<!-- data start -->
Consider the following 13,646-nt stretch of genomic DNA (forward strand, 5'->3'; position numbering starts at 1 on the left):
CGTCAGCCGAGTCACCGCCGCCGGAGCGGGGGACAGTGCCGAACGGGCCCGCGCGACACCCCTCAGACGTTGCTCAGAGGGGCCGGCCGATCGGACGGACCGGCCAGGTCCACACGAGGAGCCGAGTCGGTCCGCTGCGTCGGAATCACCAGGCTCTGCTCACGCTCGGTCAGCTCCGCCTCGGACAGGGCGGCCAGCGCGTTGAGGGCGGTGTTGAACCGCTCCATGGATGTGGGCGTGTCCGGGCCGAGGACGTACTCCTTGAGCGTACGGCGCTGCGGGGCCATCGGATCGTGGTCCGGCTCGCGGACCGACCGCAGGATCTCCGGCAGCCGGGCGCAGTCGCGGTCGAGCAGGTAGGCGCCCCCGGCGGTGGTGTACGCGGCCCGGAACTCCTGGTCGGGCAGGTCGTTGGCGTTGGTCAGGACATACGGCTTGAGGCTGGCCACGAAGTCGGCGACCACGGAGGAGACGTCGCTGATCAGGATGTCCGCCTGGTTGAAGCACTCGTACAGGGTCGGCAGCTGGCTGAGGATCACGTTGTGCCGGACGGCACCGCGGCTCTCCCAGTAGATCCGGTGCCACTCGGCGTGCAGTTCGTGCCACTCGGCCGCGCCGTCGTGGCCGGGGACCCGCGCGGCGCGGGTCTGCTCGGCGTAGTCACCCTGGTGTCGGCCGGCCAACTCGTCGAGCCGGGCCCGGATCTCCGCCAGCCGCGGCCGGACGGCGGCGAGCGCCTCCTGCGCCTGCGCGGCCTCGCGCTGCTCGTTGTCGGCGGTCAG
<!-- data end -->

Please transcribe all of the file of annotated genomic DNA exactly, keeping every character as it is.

Consider the following 13,646-nt stretch of genomic DNA (forward strand, 5'->3'; position numbering starts at 1 on the left):
CGTCAGCCGAGTCACCGCCGCCGGAGCGGGGGACAGTGCCGAACGGGCCCGCGCGACACCCCTCAGACGTTGCTCAGAGGGGCCGGCCGATCGGACGGACCGGCCAGGTCCACACGAGGAGCCGAGTCGGTCCGCTGCGTCGGAATCACCAGGCTCTGCTCACGCTCGGTCAGCTCCGCCTCGGACAGGGCGGCCAGCGCGTTGAGGGCGGTGTTGAACCGCTCCATGGATGTGGGCGTGTCCGGGCCGAGGACGTACTCCTTGAGCGTACGGCGCTGCGGGGCCATCGGATCGTGGTCCGGCTCGCGGACCGACCGCAGGATCTCCGGCAGCCGGGCGCAGTCGCGGTCGAGCAGGTAGGCGCCCCCGGCGGTGGTGTACGCGGCCCGGAACTCCTGGTCGGGCAGGTCGTTGGCGTTGGTCAGGACATACGGCTTGAGGCTGGCCACGAAGTCGGCGACCACGGAGGAGACGTCGCTGATCAGGATGTCCGCCTGGTTGAAGCACTCGTACAGGGTCGGCAGCTGGCTGAGGATCACGTTGTGCCGGACGGCACCGCGGCTCTCCCAGTAGATCCGGTGCCACTCGGCGTGCAGTTCGTGCCACTCGGCCGCGCCGTCGTGGCCGGGGACCCGCGCGGCGCGGGTCTGCTCGGCGTAGTCACCCTGGTGTCGGCCGGCCAACTCGTCGAGCCGGGCCCGGATCTCCGCCAGCCGCGGCCGGACGGCGGCGAGCGCCTCCTGCGCCTGCGCGGCCTCGCGCTGCTCGTTGTCGGCGGTCAG